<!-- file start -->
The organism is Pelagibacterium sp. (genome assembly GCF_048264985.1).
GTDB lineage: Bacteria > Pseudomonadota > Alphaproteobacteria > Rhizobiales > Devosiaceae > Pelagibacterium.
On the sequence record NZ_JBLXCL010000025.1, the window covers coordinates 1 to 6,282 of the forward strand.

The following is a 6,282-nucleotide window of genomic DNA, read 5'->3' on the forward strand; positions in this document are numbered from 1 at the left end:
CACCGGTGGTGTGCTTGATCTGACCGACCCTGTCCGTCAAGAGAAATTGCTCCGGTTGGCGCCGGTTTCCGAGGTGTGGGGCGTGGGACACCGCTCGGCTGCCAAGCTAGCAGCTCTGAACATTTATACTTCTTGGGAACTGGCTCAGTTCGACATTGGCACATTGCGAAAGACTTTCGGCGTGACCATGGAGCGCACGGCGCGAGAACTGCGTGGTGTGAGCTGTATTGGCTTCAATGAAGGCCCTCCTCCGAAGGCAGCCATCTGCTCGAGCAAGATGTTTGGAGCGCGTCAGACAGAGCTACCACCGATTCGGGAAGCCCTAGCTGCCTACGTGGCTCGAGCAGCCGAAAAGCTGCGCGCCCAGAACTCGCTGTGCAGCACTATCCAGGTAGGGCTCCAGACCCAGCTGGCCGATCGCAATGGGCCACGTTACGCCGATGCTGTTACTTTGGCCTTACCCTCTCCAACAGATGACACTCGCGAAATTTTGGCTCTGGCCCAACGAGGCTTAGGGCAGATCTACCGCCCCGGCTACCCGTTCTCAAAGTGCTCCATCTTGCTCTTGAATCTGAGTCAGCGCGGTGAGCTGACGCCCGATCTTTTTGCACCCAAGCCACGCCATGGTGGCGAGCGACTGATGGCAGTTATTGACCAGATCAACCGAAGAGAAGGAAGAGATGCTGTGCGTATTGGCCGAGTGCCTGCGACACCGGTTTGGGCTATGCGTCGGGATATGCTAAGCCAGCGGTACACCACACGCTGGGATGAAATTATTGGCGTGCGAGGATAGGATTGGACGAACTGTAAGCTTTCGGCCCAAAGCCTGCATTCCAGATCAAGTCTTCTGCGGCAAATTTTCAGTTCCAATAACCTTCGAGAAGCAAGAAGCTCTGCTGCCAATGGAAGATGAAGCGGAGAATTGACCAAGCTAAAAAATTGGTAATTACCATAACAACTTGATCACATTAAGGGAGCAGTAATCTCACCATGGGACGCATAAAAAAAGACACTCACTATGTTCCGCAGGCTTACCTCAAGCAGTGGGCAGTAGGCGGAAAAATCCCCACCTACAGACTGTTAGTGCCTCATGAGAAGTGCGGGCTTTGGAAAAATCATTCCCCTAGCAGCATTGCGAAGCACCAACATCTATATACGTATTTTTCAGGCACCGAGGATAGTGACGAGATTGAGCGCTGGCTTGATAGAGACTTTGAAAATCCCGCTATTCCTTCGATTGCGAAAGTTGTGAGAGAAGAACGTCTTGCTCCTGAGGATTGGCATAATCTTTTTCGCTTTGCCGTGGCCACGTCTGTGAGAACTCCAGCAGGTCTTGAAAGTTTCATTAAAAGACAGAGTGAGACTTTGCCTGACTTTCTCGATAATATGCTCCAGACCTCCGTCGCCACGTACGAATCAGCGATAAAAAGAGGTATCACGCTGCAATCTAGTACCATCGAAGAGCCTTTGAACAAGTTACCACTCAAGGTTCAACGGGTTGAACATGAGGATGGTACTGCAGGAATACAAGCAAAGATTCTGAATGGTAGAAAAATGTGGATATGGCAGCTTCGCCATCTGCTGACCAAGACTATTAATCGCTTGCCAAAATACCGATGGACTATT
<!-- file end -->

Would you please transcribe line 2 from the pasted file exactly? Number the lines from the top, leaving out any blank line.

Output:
GTDB lineage: Bacteria > Pseudomonadota > Alphaproteobacteria > Rhizobiales > Devosiaceae > Pelagibacterium.